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Elephants, Arctic, Climate Change
Elephants on ice. Photo credit: Adapted by WhoWhatWhy from Kathryn Hansen / NASA / Flickr, Taiwai Yun / Flickr (CC BY 2.0), Chris Eason / Flickr (CC BY 2.0).

Do the statements on climate science that GOP candidates make on the campaign trail hold up under scientific review? Absolutely not, a panel of experts said. In fact, one of the leading Republicans seems to understands science just slightly better than a rock.

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When it comes to the subject of climate, going against science is a badge of honor for many Republicans. They seem to be trying to outdo each other in denying the conclusions of the vast majority of scientists — that climate change is real and manmade.

That might work in a presidential primary, but not in a classroom. All but one of the GOP candidates would have to be held back a year — or, in the case of Ted Cruz, be sent back to kindergarten.

Only Jeb Bush might have passed a climate science quiz — but just barely. The others would have brought home grades likely to leave them grounded for a while.

In this case, it wasn’t a teacher doing the grading but rather a panel of eight climate and biological scientists assembled by the Associated Press and chosen by professional scientific societies.

The statements they were evaluating for accuracy were stripped of names to rule out any bias. It must be noted that the panelists are among the vast majority of scientists who believe in manmade climate change, putting them at odds from the start with the positions of the Republican presidential candidates.

In the end, Hillary Clinton ended up with the top grade of 94 while Cruz brought up the rear with a score of 6.

Cruz “Understands Less about Science than Average Kindergartner”

“This individual understands less about science (and climate change) than the average kindergartner,” wrote Michael Mann, a Pennsylvania State University meteorology professor, in response to Cruz’s statements.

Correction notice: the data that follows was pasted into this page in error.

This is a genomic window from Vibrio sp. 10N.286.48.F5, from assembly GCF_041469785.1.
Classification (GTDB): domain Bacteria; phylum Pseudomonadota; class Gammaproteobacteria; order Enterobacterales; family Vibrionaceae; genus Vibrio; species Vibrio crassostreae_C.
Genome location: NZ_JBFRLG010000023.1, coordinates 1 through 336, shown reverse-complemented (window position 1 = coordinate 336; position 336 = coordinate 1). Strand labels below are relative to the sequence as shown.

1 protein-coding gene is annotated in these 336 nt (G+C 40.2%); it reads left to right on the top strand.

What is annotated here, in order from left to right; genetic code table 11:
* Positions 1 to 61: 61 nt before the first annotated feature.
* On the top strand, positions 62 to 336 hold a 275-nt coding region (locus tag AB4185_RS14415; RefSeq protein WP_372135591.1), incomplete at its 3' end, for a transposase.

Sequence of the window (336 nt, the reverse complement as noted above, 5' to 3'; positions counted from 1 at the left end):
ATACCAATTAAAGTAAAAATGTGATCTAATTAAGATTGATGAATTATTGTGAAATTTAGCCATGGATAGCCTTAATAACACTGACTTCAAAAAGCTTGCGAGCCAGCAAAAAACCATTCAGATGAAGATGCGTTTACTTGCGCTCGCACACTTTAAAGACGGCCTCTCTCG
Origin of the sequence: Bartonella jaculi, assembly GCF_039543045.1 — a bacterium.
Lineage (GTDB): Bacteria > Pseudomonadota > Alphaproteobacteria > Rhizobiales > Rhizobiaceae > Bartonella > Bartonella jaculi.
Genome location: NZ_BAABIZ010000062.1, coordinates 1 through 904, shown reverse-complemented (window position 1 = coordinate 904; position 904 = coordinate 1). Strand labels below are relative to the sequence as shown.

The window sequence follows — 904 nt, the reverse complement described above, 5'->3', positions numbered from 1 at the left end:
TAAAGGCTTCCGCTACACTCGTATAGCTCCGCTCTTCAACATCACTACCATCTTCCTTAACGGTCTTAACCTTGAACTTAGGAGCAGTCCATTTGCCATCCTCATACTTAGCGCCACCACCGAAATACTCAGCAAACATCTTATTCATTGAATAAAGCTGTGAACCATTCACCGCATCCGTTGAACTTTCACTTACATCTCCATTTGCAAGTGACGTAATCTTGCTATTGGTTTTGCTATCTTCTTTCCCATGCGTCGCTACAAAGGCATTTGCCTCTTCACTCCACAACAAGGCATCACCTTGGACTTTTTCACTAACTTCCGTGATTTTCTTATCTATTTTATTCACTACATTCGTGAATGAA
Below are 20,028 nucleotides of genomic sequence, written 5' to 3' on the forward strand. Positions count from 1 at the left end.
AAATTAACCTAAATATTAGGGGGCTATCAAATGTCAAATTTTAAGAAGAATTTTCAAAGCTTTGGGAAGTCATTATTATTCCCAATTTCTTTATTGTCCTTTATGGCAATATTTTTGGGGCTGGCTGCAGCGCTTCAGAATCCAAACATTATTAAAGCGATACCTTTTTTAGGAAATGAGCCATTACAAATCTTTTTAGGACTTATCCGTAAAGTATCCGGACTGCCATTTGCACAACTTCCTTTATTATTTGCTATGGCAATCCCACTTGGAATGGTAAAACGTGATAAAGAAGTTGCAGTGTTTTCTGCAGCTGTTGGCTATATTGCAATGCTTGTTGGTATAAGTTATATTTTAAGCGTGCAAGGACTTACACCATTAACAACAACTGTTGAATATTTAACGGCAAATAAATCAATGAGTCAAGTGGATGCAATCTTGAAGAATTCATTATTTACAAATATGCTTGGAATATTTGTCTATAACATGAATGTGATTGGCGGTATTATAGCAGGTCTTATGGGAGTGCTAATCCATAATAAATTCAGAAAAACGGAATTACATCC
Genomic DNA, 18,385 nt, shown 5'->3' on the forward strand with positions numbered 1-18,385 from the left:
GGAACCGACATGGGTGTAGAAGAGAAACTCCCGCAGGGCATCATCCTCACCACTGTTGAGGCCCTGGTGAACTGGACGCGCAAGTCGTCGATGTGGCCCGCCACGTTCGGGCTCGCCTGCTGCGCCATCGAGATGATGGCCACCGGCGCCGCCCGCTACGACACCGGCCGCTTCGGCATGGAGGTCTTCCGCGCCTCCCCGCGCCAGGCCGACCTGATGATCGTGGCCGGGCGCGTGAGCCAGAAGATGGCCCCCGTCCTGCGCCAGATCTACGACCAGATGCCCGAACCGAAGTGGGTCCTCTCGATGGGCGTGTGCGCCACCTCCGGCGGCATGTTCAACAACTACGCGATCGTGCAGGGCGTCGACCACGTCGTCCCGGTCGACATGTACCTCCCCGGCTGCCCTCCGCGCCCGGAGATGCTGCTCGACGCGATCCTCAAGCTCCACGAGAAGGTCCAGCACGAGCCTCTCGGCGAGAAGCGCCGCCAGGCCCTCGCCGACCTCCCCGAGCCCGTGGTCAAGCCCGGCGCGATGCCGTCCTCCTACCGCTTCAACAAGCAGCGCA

“That sort of ignorance would be dangerous in a doorman, let alone a president.”

While all eight experts ranked Cruz lowest, he is not alone in the academic cellar. Ben Carson scored a 13, Donald Trump and Marco Rubio 21. That quartet is leading the race for the GOP nomination.

Being out of touch with the scientific community and the rest of the world on this issue is likely no detriment for Republicans in the primary. After all, according to a multi-nation study published last month, the GOP is the lone conservative party examined that denies the existence of climate change.

At the other end of the spectrum, Clinton and Martin O’Malley got an “A.” Bernie Sanders received the lowest score among candidates running for the Democratic nomination — but his grade of 87 was still more than 20 points higher than Bush’s 64. Chris Christie was the only other Republican with a score above 50 (54). John Kasich scored 47, Rand Paul 38 and Carly Fiorina received 28 points on climate science.

Trump’s Comments “Nonsense”

The comments from Trump, the Republican frontrunner, drew some particularly interesting responses.

“Nonsense,” said Jim McCarthy of Harvard, a former president of the American Association for the Advancement of Science, in response to one of Trump’s statements.

“The candidate does not appear to have any commitment to accuracy,” commented Emmanuel Vincent, a climate scientist at the University of California, Merced.

While denying climate change may help Republicans win the primary, it could become a drawback in the general election, because a most Americans now believe that climate change is real and, more important, most believe it is manmade.

Author

  • Klaus Marre

    Klaus Marre is a writer, editor, former congressional reporter, and director of the WhoWhatWhy Mentor Apprentice Program. Follow him on Twitter @KlausMarre.

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